Marie Curie Helps Patients with Metastatic Prostate Cancer


Anytime you or I feel particularly content with our achievements, we would be well advised to review the biography of Marie Curie. We would then quickly realize that we are unambitious mediocrities who should be much more productive. The magnitude of her accomplishments is dizzying. Virtually everything we know about radioactivity rests on the work of Madame Curie and her husband Pierre. The Curies coined the term radioactivity. She discovered the elements polonium and radium. She received two Nobel Prizes. Your last broken bone was diagnosed thanks to her pioneering work on x-rays.

This week’s news relates to Madame Curie’s discovery of radium-226 over a century ago. She even published a paper describing that tumor-forming cells were destroyed faster than healthy cells when exposed to radium. Radium emits alpha particles which are much more lethal to living cells than x-rays or gamma rays but penetrate living tissue less than a tenth of a millimeter. This would seem to be an ideal treatment for cancer if the radium could be transported to the tumor and not to healthy tissues. The insurmountable problem at Curie’s time was that radium-226 has a half-life of over a millennium and decays to radioactive radon gas, a substance you don’t want inside you.

Fast-forward to the present. Advanced cyclotrons now allow production and purification of specific isotopes that Madame Curie could only dream about, like radium-223. Radium-223 also emits alpha particles, but has a half-life of 11 days and decays to stable chemicals. That means that in a month only about an eighth of the original amount remains. Radium appears chemically to the human body a lot like calcium, so the body transports it rapidly to the bones, especially to areas where bone is being destroyed and rebuilt. Given the tiny tissue penetration of alpha rays, that would seem to be a perfect way to irradiate bone tumors.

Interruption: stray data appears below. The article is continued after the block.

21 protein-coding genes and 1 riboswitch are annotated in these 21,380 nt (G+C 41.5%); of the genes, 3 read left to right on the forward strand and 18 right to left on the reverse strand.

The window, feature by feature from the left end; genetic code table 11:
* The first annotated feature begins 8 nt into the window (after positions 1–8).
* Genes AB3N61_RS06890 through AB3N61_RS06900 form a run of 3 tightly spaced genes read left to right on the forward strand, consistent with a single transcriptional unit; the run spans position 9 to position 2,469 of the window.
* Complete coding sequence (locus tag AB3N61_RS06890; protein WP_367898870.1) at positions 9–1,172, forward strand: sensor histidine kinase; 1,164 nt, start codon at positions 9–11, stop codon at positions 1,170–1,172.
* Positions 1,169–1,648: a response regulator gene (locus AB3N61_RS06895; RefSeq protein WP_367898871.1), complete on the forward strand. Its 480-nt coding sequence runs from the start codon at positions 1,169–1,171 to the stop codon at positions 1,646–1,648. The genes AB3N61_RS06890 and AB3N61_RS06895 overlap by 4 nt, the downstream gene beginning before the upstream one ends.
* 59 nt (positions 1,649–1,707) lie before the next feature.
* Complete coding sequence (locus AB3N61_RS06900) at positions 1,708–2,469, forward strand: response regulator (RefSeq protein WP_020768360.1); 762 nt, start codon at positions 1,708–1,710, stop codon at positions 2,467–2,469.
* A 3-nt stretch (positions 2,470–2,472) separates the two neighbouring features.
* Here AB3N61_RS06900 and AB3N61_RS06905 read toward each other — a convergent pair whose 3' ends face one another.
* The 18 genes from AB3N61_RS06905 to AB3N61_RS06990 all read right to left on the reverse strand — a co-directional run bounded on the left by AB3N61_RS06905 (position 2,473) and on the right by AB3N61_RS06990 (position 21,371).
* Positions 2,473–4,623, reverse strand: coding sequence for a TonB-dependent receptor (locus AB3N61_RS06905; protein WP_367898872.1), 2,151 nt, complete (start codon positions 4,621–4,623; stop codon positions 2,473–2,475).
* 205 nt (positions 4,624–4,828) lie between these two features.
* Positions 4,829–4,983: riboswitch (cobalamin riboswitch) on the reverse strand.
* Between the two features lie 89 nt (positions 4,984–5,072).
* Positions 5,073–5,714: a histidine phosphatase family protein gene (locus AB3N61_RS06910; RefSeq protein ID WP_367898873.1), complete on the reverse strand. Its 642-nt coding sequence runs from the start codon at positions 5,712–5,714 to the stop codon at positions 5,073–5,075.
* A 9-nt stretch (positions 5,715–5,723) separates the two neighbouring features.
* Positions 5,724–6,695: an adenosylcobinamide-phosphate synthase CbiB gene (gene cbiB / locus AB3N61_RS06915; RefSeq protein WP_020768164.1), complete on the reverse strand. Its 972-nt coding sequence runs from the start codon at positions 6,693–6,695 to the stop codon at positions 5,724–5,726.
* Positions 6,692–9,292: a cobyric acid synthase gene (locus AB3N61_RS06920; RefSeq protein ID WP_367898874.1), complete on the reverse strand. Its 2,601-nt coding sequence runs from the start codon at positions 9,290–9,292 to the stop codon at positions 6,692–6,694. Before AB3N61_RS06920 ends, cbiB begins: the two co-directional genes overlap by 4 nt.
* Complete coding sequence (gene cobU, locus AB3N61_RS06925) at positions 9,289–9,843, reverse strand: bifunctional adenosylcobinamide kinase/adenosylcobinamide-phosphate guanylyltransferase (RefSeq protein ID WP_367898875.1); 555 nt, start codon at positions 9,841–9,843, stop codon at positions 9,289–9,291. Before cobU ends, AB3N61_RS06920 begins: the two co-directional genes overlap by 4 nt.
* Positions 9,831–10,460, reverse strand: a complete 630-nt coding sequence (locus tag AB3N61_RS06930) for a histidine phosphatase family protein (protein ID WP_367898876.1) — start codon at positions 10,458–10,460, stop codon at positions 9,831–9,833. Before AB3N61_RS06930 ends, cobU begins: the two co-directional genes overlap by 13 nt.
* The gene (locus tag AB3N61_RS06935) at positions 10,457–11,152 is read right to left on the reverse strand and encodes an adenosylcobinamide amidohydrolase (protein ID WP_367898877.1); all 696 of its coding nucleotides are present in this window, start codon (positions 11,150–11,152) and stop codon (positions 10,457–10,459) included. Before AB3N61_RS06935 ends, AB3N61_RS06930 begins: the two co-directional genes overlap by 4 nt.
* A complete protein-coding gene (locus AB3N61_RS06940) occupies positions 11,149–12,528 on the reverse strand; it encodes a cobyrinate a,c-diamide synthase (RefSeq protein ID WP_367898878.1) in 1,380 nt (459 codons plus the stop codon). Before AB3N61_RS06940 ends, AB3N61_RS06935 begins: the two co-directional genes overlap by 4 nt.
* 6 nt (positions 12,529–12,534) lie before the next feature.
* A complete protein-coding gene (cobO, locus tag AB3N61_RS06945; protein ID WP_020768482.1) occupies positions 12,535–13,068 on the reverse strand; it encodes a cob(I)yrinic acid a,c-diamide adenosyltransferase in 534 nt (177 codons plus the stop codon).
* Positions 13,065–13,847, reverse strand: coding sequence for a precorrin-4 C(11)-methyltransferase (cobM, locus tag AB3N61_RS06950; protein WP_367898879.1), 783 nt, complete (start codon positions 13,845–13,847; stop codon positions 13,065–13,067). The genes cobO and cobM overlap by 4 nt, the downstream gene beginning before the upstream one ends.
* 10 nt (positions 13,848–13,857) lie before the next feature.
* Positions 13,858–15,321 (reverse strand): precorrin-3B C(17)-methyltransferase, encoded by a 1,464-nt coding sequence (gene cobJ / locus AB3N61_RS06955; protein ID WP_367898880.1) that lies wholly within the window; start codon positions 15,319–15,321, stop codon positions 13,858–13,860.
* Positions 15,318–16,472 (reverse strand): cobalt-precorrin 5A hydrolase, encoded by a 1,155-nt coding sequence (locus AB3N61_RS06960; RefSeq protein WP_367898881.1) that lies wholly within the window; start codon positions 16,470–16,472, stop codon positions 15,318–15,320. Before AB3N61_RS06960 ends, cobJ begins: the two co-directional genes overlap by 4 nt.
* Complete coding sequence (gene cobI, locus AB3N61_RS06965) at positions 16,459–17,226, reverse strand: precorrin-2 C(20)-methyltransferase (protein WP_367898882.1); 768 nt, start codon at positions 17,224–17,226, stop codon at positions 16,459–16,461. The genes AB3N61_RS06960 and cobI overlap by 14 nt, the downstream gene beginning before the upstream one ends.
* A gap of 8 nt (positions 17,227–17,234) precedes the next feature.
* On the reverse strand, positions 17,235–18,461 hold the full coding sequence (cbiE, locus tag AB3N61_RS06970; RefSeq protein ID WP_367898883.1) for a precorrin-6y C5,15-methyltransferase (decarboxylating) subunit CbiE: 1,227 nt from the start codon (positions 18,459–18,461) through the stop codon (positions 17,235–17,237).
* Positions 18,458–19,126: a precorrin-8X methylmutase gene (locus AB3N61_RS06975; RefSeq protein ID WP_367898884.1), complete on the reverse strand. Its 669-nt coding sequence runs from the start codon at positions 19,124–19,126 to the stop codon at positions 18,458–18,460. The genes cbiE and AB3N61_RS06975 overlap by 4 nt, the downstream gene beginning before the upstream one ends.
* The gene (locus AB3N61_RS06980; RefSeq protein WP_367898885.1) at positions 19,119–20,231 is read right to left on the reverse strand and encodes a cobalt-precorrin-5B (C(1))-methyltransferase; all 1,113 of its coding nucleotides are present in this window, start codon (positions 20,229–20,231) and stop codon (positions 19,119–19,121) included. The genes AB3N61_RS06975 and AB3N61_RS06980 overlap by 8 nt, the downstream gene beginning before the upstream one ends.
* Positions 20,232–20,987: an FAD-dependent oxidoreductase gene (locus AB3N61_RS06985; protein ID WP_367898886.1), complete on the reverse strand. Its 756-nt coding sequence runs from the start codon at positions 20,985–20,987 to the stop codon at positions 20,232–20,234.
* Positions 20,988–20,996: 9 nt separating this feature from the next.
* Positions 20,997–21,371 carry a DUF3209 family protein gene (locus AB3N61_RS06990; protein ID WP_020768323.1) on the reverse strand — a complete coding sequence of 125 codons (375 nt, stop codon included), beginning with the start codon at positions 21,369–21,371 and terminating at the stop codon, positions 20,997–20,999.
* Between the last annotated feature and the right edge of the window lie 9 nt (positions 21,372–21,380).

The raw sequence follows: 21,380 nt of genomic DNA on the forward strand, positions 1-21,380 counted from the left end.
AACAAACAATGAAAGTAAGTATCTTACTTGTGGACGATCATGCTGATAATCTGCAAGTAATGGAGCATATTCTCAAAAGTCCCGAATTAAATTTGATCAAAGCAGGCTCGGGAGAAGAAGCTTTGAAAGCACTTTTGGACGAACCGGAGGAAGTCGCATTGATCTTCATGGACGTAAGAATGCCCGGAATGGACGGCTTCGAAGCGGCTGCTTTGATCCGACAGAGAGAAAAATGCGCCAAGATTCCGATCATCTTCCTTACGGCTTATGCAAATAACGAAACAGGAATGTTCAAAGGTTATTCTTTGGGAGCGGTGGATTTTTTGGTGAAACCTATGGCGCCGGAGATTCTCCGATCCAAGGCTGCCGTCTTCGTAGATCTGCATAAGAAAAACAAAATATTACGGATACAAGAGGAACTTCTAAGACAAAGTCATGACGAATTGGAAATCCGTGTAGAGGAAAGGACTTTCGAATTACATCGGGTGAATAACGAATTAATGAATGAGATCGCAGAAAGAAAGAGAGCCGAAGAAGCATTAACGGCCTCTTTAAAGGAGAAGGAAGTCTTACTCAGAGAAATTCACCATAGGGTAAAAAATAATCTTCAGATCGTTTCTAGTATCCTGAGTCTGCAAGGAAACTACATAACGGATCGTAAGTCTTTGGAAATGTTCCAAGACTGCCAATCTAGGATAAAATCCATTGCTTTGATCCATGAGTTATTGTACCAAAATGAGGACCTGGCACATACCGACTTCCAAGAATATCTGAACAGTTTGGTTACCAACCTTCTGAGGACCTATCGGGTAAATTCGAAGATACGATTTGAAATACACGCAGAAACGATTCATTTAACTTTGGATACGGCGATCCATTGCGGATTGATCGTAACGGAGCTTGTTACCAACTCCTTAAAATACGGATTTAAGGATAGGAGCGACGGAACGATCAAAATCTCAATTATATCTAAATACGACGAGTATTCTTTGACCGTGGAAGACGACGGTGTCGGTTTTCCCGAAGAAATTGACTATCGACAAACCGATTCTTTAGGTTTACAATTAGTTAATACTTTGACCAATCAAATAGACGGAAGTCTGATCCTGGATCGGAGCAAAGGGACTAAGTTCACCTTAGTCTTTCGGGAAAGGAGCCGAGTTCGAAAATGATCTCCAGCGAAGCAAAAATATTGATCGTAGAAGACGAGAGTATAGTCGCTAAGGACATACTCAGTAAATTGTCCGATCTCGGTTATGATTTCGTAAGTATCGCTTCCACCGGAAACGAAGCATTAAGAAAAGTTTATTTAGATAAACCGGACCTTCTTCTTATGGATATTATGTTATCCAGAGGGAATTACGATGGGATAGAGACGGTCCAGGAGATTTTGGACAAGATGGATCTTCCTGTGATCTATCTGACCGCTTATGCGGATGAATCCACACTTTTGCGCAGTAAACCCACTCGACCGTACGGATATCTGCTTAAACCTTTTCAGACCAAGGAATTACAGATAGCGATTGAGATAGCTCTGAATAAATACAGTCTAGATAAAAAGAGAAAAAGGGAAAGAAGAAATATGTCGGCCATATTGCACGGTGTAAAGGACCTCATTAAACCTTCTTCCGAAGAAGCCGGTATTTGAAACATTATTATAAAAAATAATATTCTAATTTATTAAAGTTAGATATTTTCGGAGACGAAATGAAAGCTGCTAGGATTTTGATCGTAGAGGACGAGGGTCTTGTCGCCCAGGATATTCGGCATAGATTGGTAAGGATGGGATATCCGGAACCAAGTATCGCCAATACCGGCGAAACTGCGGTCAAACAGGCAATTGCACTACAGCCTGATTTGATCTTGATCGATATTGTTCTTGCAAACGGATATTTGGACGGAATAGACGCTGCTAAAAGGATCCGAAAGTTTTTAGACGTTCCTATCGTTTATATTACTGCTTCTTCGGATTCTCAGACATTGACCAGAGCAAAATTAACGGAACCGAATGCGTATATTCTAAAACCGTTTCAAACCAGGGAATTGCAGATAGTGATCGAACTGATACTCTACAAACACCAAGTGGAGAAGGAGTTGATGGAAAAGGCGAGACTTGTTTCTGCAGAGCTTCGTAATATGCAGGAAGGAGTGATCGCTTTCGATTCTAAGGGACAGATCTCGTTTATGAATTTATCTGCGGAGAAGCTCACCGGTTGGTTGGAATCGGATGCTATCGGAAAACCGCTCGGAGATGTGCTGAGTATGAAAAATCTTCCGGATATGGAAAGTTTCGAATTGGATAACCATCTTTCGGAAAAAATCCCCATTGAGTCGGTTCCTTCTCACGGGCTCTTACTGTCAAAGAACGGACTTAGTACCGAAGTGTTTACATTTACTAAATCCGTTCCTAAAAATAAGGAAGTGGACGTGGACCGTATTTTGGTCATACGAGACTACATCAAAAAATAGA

This week the New England Journal of Medicine (NEJM) published the ” target=”_blank”>Radium-223 and Metastatic Prostate Cancer (Summary video from the editors of NEJM)
” target=”_blank”>New Drug May Extend Survival for Some Prostate Cancer Patients (US News)
” target=”_blank”>Alpha Emitter Radium-223 and Survival in Metastatic Prostate Cancer (NEJM article)

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